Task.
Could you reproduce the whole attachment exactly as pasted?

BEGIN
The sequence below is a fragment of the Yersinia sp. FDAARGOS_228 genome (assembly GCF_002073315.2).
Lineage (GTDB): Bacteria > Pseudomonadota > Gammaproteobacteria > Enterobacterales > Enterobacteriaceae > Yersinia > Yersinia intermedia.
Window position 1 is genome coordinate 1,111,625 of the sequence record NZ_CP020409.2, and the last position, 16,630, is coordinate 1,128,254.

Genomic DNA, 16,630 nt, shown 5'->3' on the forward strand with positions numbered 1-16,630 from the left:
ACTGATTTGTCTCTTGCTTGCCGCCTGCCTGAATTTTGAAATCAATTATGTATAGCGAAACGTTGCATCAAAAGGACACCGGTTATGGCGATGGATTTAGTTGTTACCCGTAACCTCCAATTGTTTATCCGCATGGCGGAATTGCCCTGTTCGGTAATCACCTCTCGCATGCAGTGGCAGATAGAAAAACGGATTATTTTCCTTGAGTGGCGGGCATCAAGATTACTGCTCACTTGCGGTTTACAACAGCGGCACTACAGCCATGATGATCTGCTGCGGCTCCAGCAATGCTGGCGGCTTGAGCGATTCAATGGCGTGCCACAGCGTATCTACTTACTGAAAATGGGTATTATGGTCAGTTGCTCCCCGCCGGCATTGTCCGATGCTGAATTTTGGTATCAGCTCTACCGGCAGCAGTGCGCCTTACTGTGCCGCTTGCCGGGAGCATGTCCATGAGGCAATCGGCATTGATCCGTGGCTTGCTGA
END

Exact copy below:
The sequence below is a fragment of the Yersinia sp. FDAARGOS_228 genome (assembly GCF_002073315.2).
Lineage (GTDB): Bacteria > Pseudomonadota > Gammaproteobacteria > Enterobacterales > Enterobacteriaceae > Yersinia > Yersinia intermedia.
Window position 1 is genome coordinate 1,111,625 of the sequence record NZ_CP020409.2, and the last position, 16,630, is coordinate 1,128,254.

Genomic DNA, 16,630 nt, shown 5'->3' on the forward strand with positions numbered 1-16,630 from the left:
ACTGATTTGTCTCTTGCTTGCCGCCTGCCTGAATTTTGAAATCAATTATGTATAGCGAAACGTTGCATCAAAAGGACACCGGTTATGGCGATGGATTTAGTTGTTACCCGTAACCTCCAATTGTTTATCCGCATGGCGGAATTGCCCTGTTCGGTAATCACCTCTCGCATGCAGTGGCAGATAGAAAAACGGATTATTTTCCTTGAGTGGCGGGCATCAAGATTACTGCTCACTTGCGGTTTACAACAGCGGCACTACAGCCATGATGATCTGCTGCGGCTCCAGCAATGCTGGCGGCTTGAGCGATTCAATGGCGTGCCACAGCGTATCTACTTACTGAAAATGGGTATTATGGTCAGTTGCTCCCCGCCGGCATTGTCCGATGCTGAATTTTGGTATCAGCTCTACCGGCAGCAGTGCGCCTTACTGTGCCGCTTGCCGGGAGCATGTCCATGAGGCAATCGGCATTGATCCGTGGCTTGCTGA